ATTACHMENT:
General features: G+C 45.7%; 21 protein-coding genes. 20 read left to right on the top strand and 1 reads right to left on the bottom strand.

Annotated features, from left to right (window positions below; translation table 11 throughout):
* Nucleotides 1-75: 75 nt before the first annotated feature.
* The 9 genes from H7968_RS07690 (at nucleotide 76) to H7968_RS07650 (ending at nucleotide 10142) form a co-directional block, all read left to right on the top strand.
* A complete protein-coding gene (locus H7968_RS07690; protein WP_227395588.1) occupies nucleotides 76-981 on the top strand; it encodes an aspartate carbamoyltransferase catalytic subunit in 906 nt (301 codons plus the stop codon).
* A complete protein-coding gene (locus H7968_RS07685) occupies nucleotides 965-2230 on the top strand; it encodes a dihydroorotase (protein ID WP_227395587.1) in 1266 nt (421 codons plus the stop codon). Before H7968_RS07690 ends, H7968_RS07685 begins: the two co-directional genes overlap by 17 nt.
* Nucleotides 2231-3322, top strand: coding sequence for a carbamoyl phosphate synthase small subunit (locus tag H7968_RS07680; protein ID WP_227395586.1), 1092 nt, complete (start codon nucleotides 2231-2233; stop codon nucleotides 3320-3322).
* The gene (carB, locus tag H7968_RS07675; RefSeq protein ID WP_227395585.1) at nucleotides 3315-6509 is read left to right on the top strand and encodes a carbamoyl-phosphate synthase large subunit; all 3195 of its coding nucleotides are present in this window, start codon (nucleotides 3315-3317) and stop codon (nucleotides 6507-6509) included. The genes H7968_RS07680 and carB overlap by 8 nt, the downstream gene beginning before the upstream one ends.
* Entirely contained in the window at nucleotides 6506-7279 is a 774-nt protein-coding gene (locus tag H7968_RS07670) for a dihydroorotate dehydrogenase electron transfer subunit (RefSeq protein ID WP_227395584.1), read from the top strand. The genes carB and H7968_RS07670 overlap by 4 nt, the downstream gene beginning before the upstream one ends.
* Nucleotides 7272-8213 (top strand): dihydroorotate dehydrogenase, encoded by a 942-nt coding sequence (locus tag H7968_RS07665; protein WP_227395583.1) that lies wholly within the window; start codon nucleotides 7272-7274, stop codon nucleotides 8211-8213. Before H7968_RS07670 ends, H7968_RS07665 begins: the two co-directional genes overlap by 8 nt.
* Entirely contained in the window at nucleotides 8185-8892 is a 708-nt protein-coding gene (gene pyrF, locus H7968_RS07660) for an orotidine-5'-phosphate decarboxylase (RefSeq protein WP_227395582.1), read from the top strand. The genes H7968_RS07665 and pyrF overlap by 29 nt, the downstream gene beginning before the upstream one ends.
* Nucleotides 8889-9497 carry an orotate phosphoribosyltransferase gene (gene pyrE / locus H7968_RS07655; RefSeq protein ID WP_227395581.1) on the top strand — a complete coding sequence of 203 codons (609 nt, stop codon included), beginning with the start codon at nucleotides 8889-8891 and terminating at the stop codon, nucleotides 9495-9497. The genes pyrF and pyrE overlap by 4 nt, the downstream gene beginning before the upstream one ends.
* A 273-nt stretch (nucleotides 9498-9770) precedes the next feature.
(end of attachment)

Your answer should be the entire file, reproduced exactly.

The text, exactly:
General features: G+C 45.7%; 21 protein-coding genes. 20 read left to right on the top strand and 1 reads right to left on the bottom strand.

Annotated features, from left to right (window positions below; translation table 11 throughout):
* Nucleotides 1-75: 75 nt before the first annotated feature.
* The 9 genes from H7968_RS07690 (at nucleotide 76) to H7968_RS07650 (ending at nucleotide 10142) form a co-directional block, all read left to right on the top strand.
* A complete protein-coding gene (locus H7968_RS07690; protein WP_227395588.1) occupies nucleotides 76-981 on the top strand; it encodes an aspartate carbamoyltransferase catalytic subunit in 906 nt (301 codons plus the stop codon).
* A complete protein-coding gene (locus H7968_RS07685) occupies nucleotides 965-2230 on the top strand; it encodes a dihydroorotase (protein ID WP_227395587.1) in 1266 nt (421 codons plus the stop codon). Before H7968_RS07690 ends, H7968_RS07685 begins: the two co-directional genes overlap by 17 nt.
* Nucleotides 2231-3322, top strand: coding sequence for a carbamoyl phosphate synthase small subunit (locus tag H7968_RS07680; protein ID WP_227395586.1), 1092 nt, complete (start codon nucleotides 2231-2233; stop codon nucleotides 3320-3322).
* The gene (carB, locus tag H7968_RS07675; RefSeq protein ID WP_227395585.1) at nucleotides 3315-6509 is read left to right on the top strand and encodes a carbamoyl-phosphate synthase large subunit; all 3195 of its coding nucleotides are present in this window, start codon (nucleotides 3315-3317) and stop codon (nucleotides 6507-6509) included. The genes H7968_RS07680 and carB overlap by 8 nt, the downstream gene beginning before the upstream one ends.
* Entirely contained in the window at nucleotides 6506-7279 is a 774-nt protein-coding gene (locus tag H7968_RS07670) for a dihydroorotate dehydrogenase electron transfer subunit (RefSeq protein ID WP_227395584.1), read from the top strand. The genes carB and H7968_RS07670 overlap by 4 nt, the downstream gene beginning before the upstream one ends.
* Nucleotides 7272-8213 (top strand): dihydroorotate dehydrogenase, encoded by a 942-nt coding sequence (locus tag H7968_RS07665; protein WP_227395583.1) that lies wholly within the window; start codon nucleotides 7272-7274, stop codon nucleotides 8211-8213. Before H7968_RS07670 ends, H7968_RS07665 begins: the two co-directional genes overlap by 8 nt.
* Entirely contained in the window at nucleotides 8185-8892 is a 708-nt protein-coding gene (gene pyrF, locus H7968_RS07660) for an orotidine-5'-phosphate decarboxylase (RefSeq protein WP_227395582.1), read from the top strand. The genes H7968_RS07665 and pyrF overlap by 29 nt, the downstream gene beginning before the upstream one ends.
* Nucleotides 8889-9497 carry an orotate phosphoribosyltransferase gene (gene pyrE / locus H7968_RS07655; RefSeq protein ID WP_227395581.1) on the top strand — a complete coding sequence of 203 codons (609 nt, stop codon included), beginning with the start codon at nucleotides 8889-8891 and terminating at the stop codon, nucleotides 9495-9497. The genes pyrF and pyrE overlap by 4 nt, the downstream gene beginning before the upstream one ends.
* A 273-nt stretch (nucleotides 9498-9770) precedes the next feature.